NASA’s Perseverance Ready To Land On Mars

NASA’s Perseverance Rover Is Expected To Make A Touch Down On Mars Surface, According To A Countdown Timer On Space Program’s Website.

By Pan Zhaoyi

NASA’s Perseverance Rover Is Expected To Make A Touch Down On Mars Surface On February 18, According To A Countdown Timer On The Space Program’s Website. After a seven-month journey in space, the rover has traveled over 468 million kilometers from Earth, finishing 99.47 percent of its trip to the red planet. It is now cruising at a speed of 76,925 kilometers per hour, with about 2.5 million kilometers yet to cover.

The rover will land inside the Jezero Crater, a 45-kilometer-wide basin located on the planet’s northern hemisphere. There is an ancient lake near the rover’s landing spot, said space scientists. The mission is to seek signs of life, collect samples of rock and then bring them back to Earth. “Perseverance is NASA’s most ambitious Mars rover mission yet, focused scientifically on finding out whether there was ever any life on Mars in the past,” said Thomas Zurbuchen, associate administrator for the Science Mission Directorate at NASA Headquarters in Washington.

Before carrying out any operation on Mars on Thursday, Perseverance will experience its shortest but most intense phase in the whole mission. The period will last for about 7 minutes, during which the rover will enter the Martian atmosphere, make a final descent, and then touch down on the surface. It has to slow down the speed from 20,000 kilometers per hour to zero in 7 minutes while hitting a narrow target on the surface, and that’s where the challenges lie.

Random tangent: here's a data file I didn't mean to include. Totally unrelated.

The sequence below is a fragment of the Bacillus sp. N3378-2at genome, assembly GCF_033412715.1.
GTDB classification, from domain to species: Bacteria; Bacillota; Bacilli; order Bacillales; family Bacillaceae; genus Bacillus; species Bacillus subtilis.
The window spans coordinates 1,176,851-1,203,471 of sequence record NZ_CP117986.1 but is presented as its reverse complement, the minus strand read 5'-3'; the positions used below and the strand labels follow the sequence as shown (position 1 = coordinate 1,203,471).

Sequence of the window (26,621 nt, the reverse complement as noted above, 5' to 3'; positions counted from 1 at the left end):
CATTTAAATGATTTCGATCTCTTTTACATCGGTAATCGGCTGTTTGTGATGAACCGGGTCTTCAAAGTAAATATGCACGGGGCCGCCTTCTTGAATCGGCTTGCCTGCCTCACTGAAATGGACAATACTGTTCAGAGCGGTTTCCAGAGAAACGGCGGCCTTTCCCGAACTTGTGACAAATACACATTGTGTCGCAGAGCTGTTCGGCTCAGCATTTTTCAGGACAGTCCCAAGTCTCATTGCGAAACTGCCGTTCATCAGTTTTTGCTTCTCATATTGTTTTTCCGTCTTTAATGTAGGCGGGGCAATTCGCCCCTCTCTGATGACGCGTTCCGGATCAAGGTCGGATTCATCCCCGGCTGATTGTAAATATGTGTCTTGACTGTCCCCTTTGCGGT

According to NASA, only about 50 percent of all previous Mars landing attempts have succeeded. In the solar system, Mars is the closest planet to Earth and has some similarities to our natural environment. The red planet has always been one of the most sought-after destinations in humans’ space adventures.

NASA’s Perseverance is one of the three missions targeting the red planet this month. On February 10, China’s Tianwen-1 has entered the Mars orbit and started its three-step mission – orbiting, landing and roving. The probe, including an orbiter, a lander and a rover, will circle the planet to map Mars’ morphology and geology while using onboard radars to measure soil characteristics and water-ice distribution. It will also collect data on the electromagnetic and gravitational fields around the planet, according to Chinese scientists.

After the Hope spacecraft entered the Mars orbit, the United Arab Emirates has become the fifth nation in history to complete the mission to the red planet. On Sunday, the country’s space agency said the Hope probe had sent back its first image of Mars. The picture “captured the largest volcano in the solar system, Olympus Mons, emerging into the early morning sunlight,” it said in a statement.

This news was originally published at CGTN.

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